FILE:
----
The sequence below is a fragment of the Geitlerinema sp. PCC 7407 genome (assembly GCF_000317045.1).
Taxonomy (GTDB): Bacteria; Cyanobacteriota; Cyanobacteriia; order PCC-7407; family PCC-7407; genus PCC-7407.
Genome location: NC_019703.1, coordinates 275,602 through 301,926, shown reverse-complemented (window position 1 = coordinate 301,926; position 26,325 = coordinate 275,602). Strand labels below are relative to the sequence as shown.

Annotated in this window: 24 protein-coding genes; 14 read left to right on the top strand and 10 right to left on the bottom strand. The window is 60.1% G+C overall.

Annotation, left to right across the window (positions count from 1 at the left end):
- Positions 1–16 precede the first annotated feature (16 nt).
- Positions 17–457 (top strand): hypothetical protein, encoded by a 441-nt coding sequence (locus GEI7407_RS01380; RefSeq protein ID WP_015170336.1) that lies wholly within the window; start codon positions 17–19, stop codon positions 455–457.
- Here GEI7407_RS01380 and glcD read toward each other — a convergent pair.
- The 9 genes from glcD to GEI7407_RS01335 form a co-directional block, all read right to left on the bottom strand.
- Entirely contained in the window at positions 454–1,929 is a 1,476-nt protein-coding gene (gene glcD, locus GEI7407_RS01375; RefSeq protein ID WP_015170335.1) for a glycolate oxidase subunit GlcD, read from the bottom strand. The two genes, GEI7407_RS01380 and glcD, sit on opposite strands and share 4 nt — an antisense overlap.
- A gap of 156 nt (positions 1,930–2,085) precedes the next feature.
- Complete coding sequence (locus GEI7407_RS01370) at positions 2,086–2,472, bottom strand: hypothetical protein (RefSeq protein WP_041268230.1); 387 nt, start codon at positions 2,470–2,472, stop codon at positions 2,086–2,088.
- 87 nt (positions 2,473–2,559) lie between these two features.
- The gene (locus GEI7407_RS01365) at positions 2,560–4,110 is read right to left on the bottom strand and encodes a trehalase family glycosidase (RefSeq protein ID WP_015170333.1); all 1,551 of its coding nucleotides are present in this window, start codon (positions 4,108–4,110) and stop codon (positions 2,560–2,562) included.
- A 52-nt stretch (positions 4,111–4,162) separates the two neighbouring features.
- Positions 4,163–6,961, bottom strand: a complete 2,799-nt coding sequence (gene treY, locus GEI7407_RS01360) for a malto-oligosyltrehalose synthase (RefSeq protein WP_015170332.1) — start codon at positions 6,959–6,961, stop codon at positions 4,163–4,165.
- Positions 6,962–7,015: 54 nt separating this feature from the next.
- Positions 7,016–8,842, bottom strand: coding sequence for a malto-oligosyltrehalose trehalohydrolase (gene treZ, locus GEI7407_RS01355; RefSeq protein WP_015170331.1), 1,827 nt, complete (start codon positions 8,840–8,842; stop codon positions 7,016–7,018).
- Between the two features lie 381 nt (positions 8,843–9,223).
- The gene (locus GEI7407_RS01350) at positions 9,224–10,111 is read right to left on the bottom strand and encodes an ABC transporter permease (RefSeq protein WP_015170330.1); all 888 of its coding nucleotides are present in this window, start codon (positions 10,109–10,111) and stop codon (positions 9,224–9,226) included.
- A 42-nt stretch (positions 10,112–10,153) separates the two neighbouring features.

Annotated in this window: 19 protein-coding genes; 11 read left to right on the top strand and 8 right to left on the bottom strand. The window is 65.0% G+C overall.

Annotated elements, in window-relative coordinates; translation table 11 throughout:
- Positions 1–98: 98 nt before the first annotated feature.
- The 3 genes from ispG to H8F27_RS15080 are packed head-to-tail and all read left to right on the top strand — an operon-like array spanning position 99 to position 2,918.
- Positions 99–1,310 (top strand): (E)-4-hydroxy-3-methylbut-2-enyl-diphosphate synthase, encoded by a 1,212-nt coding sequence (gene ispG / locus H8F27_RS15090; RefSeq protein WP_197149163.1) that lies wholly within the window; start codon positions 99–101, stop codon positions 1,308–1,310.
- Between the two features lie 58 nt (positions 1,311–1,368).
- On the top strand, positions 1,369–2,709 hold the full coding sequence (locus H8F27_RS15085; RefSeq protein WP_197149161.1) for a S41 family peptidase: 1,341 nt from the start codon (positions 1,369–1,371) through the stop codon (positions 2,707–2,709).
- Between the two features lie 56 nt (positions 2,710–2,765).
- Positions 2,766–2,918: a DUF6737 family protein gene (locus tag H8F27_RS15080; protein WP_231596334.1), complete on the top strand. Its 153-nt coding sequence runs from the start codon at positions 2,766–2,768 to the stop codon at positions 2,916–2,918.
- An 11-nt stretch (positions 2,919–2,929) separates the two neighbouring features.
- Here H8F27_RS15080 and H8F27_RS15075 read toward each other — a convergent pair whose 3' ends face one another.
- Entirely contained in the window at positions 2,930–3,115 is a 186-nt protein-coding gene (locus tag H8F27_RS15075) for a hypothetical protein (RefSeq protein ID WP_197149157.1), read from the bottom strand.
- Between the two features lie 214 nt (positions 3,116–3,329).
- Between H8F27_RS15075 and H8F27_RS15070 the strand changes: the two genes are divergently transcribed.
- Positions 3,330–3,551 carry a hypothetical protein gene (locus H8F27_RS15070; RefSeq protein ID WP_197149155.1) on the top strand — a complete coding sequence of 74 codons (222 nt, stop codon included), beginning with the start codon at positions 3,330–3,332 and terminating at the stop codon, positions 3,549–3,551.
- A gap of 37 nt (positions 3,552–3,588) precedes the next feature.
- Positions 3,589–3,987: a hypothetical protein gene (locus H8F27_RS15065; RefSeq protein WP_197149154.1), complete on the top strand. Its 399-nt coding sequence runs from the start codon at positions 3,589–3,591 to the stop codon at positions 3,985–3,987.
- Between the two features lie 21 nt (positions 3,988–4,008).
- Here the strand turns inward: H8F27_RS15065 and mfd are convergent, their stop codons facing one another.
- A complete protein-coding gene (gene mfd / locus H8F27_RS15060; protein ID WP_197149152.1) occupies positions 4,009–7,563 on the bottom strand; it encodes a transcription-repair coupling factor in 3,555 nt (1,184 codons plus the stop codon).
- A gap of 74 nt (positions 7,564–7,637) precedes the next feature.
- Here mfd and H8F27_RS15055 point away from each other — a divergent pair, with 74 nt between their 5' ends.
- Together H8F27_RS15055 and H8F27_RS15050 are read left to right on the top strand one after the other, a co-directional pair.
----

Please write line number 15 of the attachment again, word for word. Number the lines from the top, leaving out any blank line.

- A 52-nt stretch (positions 4,111–4,162) separates the two neighbouring features.